The most commonly used technique for diagnosing SARS-CoV-2 infection is to detect viral RNA using RT-PCR in nasopharyngeal swabs (Yan Bai et al., 2020). The positive results of this technique depend on the presence of sufficient quantity of viral genome at the sample extraction site, as well as on the sample collection technique, which can lead to false negatives (Guo et al., 2020). Negative results may also be obtained when the virus cannot be detected in the exudate because the patient is at an early stage of the disease (window period), the host's immunity has suppressed it, or if samples are obtained late in the course of infection (Zhao et al., 2020).

Blood testing for IgM against the virus, a marker of acute infection, can increase diagnostic sensitivity from 51.9% to 98.6%. It also seems that IgM can remain detectable for longer than viral RNA (Guo et al., 2020). IgM testing may, however, give false negatives if the samples are taken at the beginning of infection, since IgM has been observed from the fifth day of infection (Guo et al., 2020). IgG, on the other hand, a marker of late immunity, appears around day 14 (Guo et al., 2020, Zhao et al., 2020), with levels increasing until around day 21, when a sustained ‘plateau’ can be reached (Guo et al., 2020). ELISA IgM and IgG testing has greater than 95% specificity and the use of this technique together with PCR at the onset and in the following two weeks can further increase diagnostic accuracy (Sethuraman et al., 2020). This increased diagnostic sensitivity using both PCR and serology has been confirmed in various recent works (Soelberg Sorensen, 2017), reaching sensitivity and specificity levels of up to 100% (Long et al., 2020). In general, most antibodies are produced to combat the most abundant viral protein, NC, and these tests are therefore the most sensitive (Sethuraman et al., 2020). There are several rapid tests of varying quality available on the market that do not in some cases detect precisely the antigens used (Sethuraman et al., 2020).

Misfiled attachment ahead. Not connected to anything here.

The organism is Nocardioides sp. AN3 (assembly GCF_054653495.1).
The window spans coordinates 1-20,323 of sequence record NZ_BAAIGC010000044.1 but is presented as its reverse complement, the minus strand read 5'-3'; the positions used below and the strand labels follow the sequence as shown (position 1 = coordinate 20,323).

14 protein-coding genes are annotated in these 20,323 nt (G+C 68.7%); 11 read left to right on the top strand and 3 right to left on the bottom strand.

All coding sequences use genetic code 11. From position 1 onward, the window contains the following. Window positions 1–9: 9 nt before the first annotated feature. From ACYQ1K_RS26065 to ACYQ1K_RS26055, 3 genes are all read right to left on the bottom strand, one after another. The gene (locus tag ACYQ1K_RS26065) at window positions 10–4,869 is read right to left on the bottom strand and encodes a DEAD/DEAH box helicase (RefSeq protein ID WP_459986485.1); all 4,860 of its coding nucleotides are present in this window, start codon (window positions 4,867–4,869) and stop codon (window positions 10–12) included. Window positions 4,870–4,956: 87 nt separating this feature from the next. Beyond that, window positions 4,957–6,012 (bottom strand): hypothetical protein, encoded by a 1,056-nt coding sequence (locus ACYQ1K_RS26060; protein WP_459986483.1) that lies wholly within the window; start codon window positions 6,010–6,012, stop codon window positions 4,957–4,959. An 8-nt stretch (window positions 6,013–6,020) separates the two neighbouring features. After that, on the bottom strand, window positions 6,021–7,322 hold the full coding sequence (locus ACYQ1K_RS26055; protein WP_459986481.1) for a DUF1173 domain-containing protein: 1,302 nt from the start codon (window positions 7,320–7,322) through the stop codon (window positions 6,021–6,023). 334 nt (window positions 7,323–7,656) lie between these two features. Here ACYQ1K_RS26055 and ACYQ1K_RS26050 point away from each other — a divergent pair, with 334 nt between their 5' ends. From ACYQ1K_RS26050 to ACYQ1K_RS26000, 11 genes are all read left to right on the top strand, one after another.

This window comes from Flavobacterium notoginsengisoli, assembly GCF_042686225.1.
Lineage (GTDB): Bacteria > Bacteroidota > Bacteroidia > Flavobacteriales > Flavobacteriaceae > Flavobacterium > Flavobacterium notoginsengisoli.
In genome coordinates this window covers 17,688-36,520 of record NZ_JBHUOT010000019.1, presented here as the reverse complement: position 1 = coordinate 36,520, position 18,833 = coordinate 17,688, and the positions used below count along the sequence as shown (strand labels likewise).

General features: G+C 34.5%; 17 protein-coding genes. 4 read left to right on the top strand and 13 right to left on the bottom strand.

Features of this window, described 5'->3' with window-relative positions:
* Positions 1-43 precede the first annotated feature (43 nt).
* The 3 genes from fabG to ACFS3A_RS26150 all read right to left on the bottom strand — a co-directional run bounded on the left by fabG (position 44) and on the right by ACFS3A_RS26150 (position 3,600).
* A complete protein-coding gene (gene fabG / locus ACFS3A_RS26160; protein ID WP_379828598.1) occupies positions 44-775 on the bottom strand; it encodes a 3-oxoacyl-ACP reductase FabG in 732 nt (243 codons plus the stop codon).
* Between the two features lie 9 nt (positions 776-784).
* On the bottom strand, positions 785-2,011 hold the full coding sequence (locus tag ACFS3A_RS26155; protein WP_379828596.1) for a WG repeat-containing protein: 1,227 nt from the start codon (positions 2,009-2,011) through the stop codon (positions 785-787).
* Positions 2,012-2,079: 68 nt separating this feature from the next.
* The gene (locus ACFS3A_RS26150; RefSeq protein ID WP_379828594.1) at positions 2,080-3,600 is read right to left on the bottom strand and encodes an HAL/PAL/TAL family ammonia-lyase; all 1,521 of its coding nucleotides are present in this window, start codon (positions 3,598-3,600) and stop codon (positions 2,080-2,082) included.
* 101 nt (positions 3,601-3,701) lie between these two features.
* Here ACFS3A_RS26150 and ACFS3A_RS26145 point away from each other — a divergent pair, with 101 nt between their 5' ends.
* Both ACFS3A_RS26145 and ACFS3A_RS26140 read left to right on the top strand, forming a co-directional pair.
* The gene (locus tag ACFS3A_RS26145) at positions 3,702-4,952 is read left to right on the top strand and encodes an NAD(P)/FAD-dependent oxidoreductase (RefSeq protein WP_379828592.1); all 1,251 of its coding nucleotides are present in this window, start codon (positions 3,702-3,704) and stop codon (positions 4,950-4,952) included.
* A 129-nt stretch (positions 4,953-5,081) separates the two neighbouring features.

We present the safety protocol for treating MS patients established in our MS Unit and its development over the pandemic period. Our aim is not to establish the sensitivity and specificity of the tests used; these findings could be presented in a subsequent broader. Our aim, instead, is to present the safety protocol used in MS patients.

We have used a dynamic protocol adapted to the development of the pandemic. During the early days of the pandemic, the first measure was to postpone doses of certain immunosuppressive treatments due to rapid spread of the virus and saturation of emergency services. The need to avoid MS reactivation in our patients, however, led us to implement several protocols for administering treatments as safely as possible.

The protocol applies to administering initial doses and all re-doses of natalizumab, ocrelizumab, rituximab, cladribine and alemtuzumab, as well as initial doses of teriflunomide, dimethyl fumarate, fingolimod, and methyl prednisolone in relapses. Injectables are excluded because of their reduced impact on the immune system (Soelberg Sorensen, 2017). We stop the protocol in patients where recovery from COVID-19 has been demonstrated.

1st action. Online/telephone pre-treatment interview (2-7 days before treatment):

    • a) Symptomatic: treatment suspension and subsequent general medicine assessment
    • b) Asymptomatic: PCR testing and SARS-CoV-2 serology

2nd action. PCR testing and serology: 1-7 days before treatment (Sethuraman et al., 2020)

Test interpretation and actions taken are detailed in Table 1, Table 2, Table 3 . Each table corresponds to different moments during the pandemic and different levels of resource availability. Where necessary, results are confirmed at 7 days. It is possible for PCR to remain positive for more than 7 days (Guo et al., 2020), but testing is done at 7 days with the aim of conducting close monitoring and not unduly postponing treatment. It is combined with antibodies to increase case detection rates (Guo et al., 2020, Long et al., 2020, Xiang et al., 2020).

Table 1
Early days of the pandemic. The protocol includes an epidemiological survey (questionnaire shown in Annex 1). If questionnaire was positive, a PCR was performed on nasopharyngeal swabs.
EPIDEMIOLOGY CONTACTPCRINTERPRETATIONACTION